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Methylmercury in California rice ecosystems

Author: Kari Christine Tanner
Publisher: Davis, Calif. : University of California, Davis, 2017.
Dissertation: Ph. D. University of California, Davis 2017
Edition/Format:   Thesis/dissertation : Document : Thesis/dissertation : eBook   Computer File : English
Summary:
Methylmercury (MeHg) is a toxic and bioaccumulative form of mercury that can be produced by bacteria living in water saturated soils, including those found in flooded rice fields. In the Sacramento Valley, California, rice is grown on 240,000 hectares, and mercury is a concern due to a history of mining in the surrounding mountains. Using unfiltered aqueous MeHg data from MeHg monitoring programs in the Sacramento  Read more...
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Details

Genre/Form: Dissertations, Academic
Academic theses
Material Type: Document, Thesis/dissertation, Internet resource
Document Type: Internet Resource, Computer File
All Authors / Contributors: Kari Christine Tanner
ISBN: 9780355763812 0355763818
OCLC Number: 1037002775
Notes: Advisor: Bruce A. Linquist.
Degree granted in Horticulture and Agronomy.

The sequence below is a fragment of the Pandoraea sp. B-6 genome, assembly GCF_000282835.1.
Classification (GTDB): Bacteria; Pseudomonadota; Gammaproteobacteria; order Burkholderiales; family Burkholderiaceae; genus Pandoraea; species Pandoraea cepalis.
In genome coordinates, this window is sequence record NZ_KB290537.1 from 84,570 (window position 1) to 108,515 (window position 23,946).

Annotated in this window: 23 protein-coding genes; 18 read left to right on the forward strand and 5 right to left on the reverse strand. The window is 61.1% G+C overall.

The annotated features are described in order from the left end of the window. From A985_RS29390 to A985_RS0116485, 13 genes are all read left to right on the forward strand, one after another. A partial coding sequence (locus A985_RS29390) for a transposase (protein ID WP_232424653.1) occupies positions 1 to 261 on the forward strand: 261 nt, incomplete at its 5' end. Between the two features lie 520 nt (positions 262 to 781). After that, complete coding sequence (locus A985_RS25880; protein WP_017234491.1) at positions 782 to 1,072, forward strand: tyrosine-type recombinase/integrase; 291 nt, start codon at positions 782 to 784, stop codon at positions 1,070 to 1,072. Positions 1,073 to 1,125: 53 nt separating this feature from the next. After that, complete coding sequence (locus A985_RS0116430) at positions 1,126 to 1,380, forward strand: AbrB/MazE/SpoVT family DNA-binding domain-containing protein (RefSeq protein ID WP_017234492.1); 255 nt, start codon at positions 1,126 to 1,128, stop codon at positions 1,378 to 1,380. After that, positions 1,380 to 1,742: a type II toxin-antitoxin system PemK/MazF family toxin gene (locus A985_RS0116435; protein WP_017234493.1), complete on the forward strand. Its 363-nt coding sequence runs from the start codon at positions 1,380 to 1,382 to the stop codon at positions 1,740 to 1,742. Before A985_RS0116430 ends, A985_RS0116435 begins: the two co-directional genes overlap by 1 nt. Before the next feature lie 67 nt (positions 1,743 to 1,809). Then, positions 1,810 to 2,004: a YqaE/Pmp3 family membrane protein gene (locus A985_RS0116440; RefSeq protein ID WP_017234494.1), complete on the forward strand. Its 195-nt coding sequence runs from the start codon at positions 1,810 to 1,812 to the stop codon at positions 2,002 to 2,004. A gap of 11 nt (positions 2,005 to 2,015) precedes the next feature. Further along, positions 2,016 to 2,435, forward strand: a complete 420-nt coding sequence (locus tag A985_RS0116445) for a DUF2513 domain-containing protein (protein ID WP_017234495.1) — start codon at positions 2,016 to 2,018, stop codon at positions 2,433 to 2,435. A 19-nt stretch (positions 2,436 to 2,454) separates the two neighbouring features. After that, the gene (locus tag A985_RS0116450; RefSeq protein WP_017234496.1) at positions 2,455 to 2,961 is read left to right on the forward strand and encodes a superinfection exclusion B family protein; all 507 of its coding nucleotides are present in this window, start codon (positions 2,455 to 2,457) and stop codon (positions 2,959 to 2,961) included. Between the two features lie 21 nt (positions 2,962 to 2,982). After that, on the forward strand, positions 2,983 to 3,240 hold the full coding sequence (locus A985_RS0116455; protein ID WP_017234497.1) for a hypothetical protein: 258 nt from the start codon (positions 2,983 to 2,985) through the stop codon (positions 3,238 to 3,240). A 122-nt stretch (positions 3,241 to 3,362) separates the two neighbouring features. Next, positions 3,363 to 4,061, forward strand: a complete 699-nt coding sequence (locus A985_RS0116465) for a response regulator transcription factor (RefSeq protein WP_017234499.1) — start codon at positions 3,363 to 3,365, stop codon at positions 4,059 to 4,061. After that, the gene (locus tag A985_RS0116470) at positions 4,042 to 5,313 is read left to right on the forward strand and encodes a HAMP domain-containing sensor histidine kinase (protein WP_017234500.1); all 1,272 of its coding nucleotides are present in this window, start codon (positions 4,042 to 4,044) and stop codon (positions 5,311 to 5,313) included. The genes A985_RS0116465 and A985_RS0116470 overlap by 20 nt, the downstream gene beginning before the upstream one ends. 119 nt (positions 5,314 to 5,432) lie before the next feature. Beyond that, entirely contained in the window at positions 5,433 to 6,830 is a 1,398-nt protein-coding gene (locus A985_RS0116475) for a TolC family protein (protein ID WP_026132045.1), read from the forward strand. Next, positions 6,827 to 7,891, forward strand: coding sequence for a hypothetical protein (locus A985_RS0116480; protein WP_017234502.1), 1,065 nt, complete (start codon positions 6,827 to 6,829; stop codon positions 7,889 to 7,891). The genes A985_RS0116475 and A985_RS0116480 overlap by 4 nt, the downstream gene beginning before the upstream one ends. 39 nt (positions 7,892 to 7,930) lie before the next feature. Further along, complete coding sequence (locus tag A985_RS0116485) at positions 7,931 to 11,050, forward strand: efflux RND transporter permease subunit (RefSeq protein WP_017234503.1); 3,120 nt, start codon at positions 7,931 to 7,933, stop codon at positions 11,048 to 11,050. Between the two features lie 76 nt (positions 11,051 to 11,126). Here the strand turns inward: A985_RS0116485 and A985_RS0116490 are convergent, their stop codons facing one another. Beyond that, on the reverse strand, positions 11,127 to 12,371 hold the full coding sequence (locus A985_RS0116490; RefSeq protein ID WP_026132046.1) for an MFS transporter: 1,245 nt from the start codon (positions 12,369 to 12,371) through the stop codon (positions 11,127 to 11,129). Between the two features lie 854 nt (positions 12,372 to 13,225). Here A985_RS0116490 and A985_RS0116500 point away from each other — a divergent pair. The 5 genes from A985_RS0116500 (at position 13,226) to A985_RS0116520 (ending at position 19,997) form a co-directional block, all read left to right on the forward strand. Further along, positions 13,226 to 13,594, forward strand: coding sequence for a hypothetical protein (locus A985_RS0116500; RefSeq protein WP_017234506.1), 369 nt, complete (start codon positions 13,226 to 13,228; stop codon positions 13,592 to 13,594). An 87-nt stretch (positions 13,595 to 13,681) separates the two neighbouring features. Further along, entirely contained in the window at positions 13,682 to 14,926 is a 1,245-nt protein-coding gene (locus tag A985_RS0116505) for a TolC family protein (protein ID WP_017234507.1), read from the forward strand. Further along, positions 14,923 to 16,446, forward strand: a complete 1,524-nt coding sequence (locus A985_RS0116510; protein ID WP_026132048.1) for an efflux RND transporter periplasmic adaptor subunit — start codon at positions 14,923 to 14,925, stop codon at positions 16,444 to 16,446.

Description: 1 online resource
Responsibility: by Kari Christine Tanner.

Abstract:

Methylmercury (MeHg) is a toxic and bioaccumulative form of mercury that can be produced by bacteria living in water saturated soils, including those found in flooded rice fields. In the Sacramento Valley, California, rice is grown on 240,000 hectares, and mercury is a concern due to a history of mining in the surrounding mountains. Using unfiltered aqueous MeHg data from MeHg monitoring programs in the Sacramento River watershed from 1996 to 2007, the MeHg contribution from rice systems to the Sacramento River, was assessed. AgDrain MeHg concentrations were elevated compared to upstream river water during November through May, but were not significantly different during June through October. June through October AgDrain MeHg loads (concentration × flow) contributed 10.7-14.8% of the total Sacramento River MeHg load. Missing flow data prevented calculation of the percent contribution of AgDrains in November through May. Field scale MeHg dynamics were studied in two commercial rice fields in the Sacramento Valley. The Studied fields had soil total mercury concentrations of 25 and 57 ng g⁻¹, which is near the global background level. Surface water and rice grain MeHg and THg concentrations were low compared to previously studied fields. An analysis of surface water drainage loads indicates that both fields were net MeHg importers during the growing season and net MeHg exporters during the fallow season. Since the microbes that produce MeHg prefer flooded environments, management that dries the soil might reduce MeHg production. Conventional continuously flooded (CF) rice field water management was compared to alternate wetting and drying, where irrigation was stopped twice during the growing season, allowing soil to dry to 35% volumetric moisture content, at which point plots were re-flooded (AWD-35). Compared to CF, AWD-35 resulted in a significant reduction of MeHg concentration in soil, surface water and rice grain.

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